The bar is a perennial award winner and was recently awarded Gayot’s top ten wine bars in the United States for 2021. Though Patrick’s Bar Vin recently celebrated their tenth anniversary, Patrick has been at the top of the restaurant industry since he moved here from Belgium in 1986. Patrick’s Bar Vin is the place to tailgate in style for an upscale football experience. You may notice what appear to be elegant mirrors in the sitting area; those are televisions! Enjoy sitting in a comfy leather chair while imbibing in an excellent bottle of wine, champagne, cocktail, or beer while cheering on your favorite team. Opens at 4pm on Thursday and 2pm on Friday, Saturday, and Sunday at 730 Bienville Street. patricksbarvin.com

For an authentic New Orleans experience, Mahogany Jazz Hall is a premier jazz club that is presently the most reliable venue in the French Quarter to hear the best traditional jazz in town. The ambience has a pre-Prohibition feel to it, a step back into a bygone era.

Co-owner Kate Fulton arrived right after Katrina from the Czech Republic to work with what would become her family at a local renowned jazz hall. She came to know all of the traditional jazz performers in town, developed a true passion for jazz, and even married a premier trumpeter, Mike Fulton. Kate and her friend Jun Yoshizaki, another jazz aficionado from Japan, often spent their afternoons together reflecting on life during the pandemic. They both enjoy drinking mezcal and frequently drank a unique lavender cocktail they concocted using mezcal, lemon, maraschino liqueur, and Crème de Violette. This led to daydreams about their future, and ultimately the decision to open their own jazz club serving pre-Prohibition style cocktails and a dozen varieties of absinthe, beer, and wine. Try the cocktail that Kate and Jun adored on those afternoons, appropriately named Proprietress! Maybe Death in the Afternoon will suit you with absinthe and bubbles. Or perhaps Bee’s Knees, made with gin, lemon, and honey.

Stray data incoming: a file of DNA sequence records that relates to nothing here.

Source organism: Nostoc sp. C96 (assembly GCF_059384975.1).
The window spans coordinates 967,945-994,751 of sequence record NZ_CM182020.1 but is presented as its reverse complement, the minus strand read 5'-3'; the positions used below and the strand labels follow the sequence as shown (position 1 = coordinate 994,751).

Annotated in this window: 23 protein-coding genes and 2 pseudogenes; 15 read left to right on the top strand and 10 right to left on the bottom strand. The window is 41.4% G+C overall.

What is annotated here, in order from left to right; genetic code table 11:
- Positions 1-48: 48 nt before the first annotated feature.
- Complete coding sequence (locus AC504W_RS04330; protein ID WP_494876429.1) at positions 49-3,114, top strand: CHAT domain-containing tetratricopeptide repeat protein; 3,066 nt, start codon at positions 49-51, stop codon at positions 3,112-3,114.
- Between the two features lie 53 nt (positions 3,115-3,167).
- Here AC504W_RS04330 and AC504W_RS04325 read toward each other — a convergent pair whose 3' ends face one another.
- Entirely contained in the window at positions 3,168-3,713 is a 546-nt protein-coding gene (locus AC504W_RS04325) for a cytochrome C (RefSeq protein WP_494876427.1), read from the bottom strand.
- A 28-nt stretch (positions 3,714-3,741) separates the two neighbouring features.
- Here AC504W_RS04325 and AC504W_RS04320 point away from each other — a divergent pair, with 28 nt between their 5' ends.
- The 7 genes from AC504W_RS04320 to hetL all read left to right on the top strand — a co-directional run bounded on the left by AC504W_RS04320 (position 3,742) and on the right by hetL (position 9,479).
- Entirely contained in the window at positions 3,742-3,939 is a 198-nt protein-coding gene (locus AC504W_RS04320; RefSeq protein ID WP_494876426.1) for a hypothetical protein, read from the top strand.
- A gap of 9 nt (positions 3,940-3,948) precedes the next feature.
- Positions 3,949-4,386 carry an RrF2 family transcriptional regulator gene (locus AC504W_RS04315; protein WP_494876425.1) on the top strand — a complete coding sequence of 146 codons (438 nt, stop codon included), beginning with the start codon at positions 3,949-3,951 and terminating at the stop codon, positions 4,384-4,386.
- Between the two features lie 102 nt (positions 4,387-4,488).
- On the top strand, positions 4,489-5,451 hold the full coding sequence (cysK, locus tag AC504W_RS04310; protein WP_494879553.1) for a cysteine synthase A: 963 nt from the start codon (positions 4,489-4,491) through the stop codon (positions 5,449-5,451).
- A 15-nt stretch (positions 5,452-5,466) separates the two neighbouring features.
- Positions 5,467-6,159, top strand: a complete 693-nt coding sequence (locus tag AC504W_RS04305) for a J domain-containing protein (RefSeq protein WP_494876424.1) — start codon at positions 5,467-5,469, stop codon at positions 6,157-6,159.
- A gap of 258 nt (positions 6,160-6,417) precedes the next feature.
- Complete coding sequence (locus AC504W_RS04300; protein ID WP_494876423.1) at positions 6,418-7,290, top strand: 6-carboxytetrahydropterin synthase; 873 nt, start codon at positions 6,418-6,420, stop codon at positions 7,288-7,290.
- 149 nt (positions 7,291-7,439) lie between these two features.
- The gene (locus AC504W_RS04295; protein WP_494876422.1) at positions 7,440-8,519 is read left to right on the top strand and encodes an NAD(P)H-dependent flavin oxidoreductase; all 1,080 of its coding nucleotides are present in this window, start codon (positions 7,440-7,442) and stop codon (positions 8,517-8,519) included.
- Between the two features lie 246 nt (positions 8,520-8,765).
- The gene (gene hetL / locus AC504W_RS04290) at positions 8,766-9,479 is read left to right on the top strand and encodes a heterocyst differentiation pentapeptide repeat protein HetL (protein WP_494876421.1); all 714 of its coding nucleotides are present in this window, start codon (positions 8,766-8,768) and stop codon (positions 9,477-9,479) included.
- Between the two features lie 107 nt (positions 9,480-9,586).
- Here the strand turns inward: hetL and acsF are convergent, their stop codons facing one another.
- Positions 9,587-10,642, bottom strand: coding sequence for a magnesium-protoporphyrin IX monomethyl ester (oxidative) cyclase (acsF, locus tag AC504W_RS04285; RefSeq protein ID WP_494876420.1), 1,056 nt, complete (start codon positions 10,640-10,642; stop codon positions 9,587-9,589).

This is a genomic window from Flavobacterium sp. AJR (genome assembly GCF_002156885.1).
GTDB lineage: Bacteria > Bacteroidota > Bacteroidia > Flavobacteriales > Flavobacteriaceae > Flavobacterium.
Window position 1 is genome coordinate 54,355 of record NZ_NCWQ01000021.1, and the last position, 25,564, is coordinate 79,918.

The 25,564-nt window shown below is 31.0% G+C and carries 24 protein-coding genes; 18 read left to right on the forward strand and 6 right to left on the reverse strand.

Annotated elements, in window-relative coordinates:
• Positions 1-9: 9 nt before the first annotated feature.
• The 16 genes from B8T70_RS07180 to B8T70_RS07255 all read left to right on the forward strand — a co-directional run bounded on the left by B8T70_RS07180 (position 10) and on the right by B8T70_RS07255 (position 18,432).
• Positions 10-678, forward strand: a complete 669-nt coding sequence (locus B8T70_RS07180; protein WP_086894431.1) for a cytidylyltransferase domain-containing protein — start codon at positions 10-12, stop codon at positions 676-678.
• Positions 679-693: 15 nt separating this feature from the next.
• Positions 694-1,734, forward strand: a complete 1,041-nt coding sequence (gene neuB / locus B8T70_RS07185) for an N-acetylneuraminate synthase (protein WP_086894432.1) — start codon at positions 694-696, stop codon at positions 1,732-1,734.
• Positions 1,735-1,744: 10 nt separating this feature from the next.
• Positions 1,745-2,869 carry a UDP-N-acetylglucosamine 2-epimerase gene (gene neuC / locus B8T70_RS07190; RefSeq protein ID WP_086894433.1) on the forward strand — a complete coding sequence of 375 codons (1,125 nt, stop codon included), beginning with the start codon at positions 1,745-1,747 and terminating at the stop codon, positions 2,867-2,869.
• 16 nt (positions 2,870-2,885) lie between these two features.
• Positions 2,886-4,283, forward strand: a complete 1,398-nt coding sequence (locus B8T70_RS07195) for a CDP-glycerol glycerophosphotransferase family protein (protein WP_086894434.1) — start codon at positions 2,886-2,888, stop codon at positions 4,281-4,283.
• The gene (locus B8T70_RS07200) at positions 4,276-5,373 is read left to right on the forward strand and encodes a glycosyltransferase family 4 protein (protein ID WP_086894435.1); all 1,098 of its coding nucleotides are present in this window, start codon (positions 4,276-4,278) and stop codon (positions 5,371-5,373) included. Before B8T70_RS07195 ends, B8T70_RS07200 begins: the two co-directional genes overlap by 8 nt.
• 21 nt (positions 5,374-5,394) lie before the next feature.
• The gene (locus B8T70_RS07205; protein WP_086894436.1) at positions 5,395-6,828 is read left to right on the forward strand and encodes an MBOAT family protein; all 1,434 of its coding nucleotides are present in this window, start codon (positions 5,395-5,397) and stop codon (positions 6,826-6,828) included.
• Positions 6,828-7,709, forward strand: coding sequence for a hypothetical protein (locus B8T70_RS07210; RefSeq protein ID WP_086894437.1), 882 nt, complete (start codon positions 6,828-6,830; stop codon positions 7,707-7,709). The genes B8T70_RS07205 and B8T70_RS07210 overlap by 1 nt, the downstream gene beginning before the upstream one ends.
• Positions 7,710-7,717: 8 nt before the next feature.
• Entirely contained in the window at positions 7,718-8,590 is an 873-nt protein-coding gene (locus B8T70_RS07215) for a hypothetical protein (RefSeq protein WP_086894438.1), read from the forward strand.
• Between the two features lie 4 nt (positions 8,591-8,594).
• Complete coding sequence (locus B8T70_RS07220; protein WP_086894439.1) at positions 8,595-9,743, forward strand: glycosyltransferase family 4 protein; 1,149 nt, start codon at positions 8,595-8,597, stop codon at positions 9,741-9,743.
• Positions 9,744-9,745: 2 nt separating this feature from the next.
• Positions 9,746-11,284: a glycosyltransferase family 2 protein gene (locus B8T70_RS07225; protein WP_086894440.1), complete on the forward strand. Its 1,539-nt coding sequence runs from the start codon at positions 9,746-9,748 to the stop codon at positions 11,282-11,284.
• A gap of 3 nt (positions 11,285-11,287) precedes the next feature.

Between the 1860s and 1920, when prohibitions on alcohol went into effect, American bartending came into its own. There existed a whole set of drinks and an entire style of bartending before Prohibition that fell into obscurity for decades. In the thirteen years of federal prohibition, all the great bartenders moved to Europe or went underground to work for a speakeasy. The real golden age for cocktails sat between 1860 and the start of prohibition.

Kate and Jun found an older bar to fully remodel, making a place where their family and staff of musicians would be happy to play and work. The setting is intimate with great acoustics and top-of-the-line musicians. Treat yourself and visit on a Friday or Saturday for the added delight of tasteful burlesque to accompany the traditional jazz. Open daily at 5pm at 125 Chartres Street. mjhnola.com

A stroll on Magazine St. just isn’t complete without a stop at The Press Room bar. Every day, they serve up light bites and delicious craft cocktails in the lobby lounge of The Eliza Jane, an impeccably stylish boutique hotel from the Unbound Collection by Hyatt. Paneled walls and bookshelves in The Press Room and an intimate, living room inspired lounge gives a nod to the building’s ties to The Daily Picayune newspaper with sourced antiques and books, typewriters, and other accessories filling the numerous shelves. Cozy leather and multi-hued velvet seating are positioned around the marble fireplace. Inspired by the 19th century local poet turned publisher Eliza Jane Nicholson, guests can imbibe surrounded by remnants of the property’s former life as a printing house. Try the magical Lemon Drop, a cocktail with potato vodka, fresh lemon juice, perfectly finished with a splash of Combier Bleu, and served with a sugared rim. Lemon fresh with a touch of sweetness, it is an exquisitely crafted cocktail. Open daily, 4 to 12pm. at 315 Magazine Street, theelizajane.com.

Take a stroll and drop in for a refreshment in these local establishments for a taste of Southern hospitality! Treat yourself by relaxing in a charming tropical courtyard, enjoying live local jazz, and savoring the ambience and history of the French Quarter.